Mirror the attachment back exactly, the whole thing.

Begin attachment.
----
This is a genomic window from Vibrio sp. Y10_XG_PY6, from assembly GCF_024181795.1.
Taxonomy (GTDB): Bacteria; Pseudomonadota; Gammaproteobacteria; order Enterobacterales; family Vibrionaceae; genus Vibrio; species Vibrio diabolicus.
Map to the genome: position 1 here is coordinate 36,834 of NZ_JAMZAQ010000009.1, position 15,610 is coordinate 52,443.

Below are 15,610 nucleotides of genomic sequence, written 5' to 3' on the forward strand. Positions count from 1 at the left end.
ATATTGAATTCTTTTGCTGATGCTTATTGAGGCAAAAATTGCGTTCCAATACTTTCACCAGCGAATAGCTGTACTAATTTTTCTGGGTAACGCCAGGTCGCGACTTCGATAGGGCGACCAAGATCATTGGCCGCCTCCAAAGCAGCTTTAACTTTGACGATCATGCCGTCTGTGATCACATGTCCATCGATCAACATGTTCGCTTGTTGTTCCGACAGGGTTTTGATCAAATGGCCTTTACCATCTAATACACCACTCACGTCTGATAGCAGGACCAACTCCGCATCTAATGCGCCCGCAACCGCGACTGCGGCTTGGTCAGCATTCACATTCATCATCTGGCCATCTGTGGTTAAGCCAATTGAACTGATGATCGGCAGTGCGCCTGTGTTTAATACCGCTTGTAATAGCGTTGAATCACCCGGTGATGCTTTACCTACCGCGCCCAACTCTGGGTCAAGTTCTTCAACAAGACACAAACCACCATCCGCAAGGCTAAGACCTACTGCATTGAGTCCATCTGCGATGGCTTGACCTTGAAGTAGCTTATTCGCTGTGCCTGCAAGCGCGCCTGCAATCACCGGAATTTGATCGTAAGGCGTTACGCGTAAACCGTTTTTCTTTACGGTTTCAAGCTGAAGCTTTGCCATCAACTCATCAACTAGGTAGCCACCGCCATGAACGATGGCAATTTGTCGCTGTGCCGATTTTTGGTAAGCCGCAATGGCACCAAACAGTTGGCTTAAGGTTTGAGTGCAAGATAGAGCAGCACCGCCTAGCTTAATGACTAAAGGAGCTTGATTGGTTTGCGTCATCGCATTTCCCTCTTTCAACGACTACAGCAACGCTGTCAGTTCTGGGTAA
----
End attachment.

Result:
This is a genomic window from Vibrio sp. Y10_XG_PY6, from assembly GCF_024181795.1.
Taxonomy (GTDB): Bacteria; Pseudomonadota; Gammaproteobacteria; order Enterobacterales; family Vibrionaceae; genus Vibrio; species Vibrio diabolicus.
Map to the genome: position 1 here is coordinate 36,834 of NZ_JAMZAQ010000009.1, position 15,610 is coordinate 52,443.

Below are 15,610 nucleotides of genomic sequence, written 5' to 3' on the forward strand. Positions count from 1 at the left end.
ATATTGAATTCTTTTGCTGATGCTTATTGAGGCAAAAATTGCGTTCCAATACTTTCACCAGCGAATAGCTGTACTAATTTTTCTGGGTAACGCCAGGTCGCGACTTCGATAGGGCGACCAAGATCATTGGCCGCCTCCAAAGCAGCTTTAACTTTGACGATCATGCCGTCTGTGATCACATGTCCATCGATCAACATGTTCGCTTGTTGTTCCGACAGGGTTTTGATCAAATGGCCTTTACCATCTAATACACCACTCACGTCTGATAGCAGGACCAACTCCGCATCTAATGCGCCCGCAACCGCGACTGCGGCTTGGTCAGCATTCACATTCATCATCTGGCCATCTGTGGTTAAGCCAATTGAACTGATGATCGGCAGTGCGCCTGTGTTTAATACCGCTTGTAATAGCGTTGAATCACCCGGTGATGCTTTACCTACCGCGCCCAACTCTGGGTCAAGTTCTTCAACAAGACACAAACCACCATCCGCAAGGCTAAGACCTACTGCATTGAGTCCATCTGCGATGGCTTGACCTTGAAGTAGCTTATTCGCTGTGCCTGCAAGCGCGCCTGCAATCACCGGAATTTGATCGTAAGGCGTTACGCGTAAACCGTTTTTCTTTACGGTTTCAAGCTGAAGCTTTGCCATCAACTCATCAACTAGGTAGCCACCGCCATGAACGATGGCAATTTGTCGCTGTGCCGATTTTTGGTAAGCCGCAATGGCACCAAACAGTTGGCTTAAGGTTTGAGTGCAAGATAGAGCAGCACCGCCTAGCTTAATGACTAAAGGAGCTTGATTGGTTTGCGTCATCGCATTTCCCTCTTTCAACGACTACAGCAACGCTGTCAGTTCTGGGTAA